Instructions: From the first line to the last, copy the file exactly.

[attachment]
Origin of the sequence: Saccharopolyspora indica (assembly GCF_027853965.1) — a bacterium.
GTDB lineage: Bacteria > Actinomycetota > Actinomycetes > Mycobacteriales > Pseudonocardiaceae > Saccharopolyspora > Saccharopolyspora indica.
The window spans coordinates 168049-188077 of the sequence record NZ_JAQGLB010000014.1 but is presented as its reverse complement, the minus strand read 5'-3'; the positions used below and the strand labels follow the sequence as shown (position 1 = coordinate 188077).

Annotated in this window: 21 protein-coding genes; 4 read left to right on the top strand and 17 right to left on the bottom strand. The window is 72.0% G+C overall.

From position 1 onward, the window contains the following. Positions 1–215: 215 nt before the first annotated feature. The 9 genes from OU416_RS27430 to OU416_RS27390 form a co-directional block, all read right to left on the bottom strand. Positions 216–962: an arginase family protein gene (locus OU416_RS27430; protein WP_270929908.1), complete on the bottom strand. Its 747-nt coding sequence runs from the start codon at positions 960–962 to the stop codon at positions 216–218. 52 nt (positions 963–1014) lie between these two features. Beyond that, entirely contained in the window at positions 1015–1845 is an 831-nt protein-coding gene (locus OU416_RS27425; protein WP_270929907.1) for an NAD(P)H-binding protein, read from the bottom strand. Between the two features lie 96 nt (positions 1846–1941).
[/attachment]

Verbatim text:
Origin of the sequence: Saccharopolyspora indica (assembly GCF_027853965.1) — a bacterium.
GTDB lineage: Bacteria > Actinomycetota > Actinomycetes > Mycobacteriales > Pseudonocardiaceae > Saccharopolyspora > Saccharopolyspora indica.
The window spans coordinates 168049-188077 of the sequence record NZ_JAQGLB010000014.1 but is presented as its reverse complement, the minus strand read 5'-3'; the positions used below and the strand labels follow the sequence as shown (position 1 = coordinate 188077).

Annotated in this window: 21 protein-coding genes; 4 read left to right on the top strand and 17 right to left on the bottom strand. The window is 72.0% G+C overall.

From position 1 onward, the window contains the following. Positions 1–215: 215 nt before the first annotated feature. The 9 genes from OU416_RS27430 to OU416_RS27390 form a co-directional block, all read right to left on the bottom strand. Positions 216–962: an arginase family protein gene (locus OU416_RS27430; protein WP_270929908.1), complete on the bottom strand. Its 747-nt coding sequence runs from the start codon at positions 960–962 to the stop codon at positions 216–218. 52 nt (positions 963–1014) lie between these two features. Beyond that, entirely contained in the window at positions 1015–1845 is an 831-nt protein-coding gene (locus OU416_RS27425; protein WP_270929907.1) for an NAD(P)H-binding protein, read from the bottom strand. Between the two features lie 96 nt (positions 1846–1941).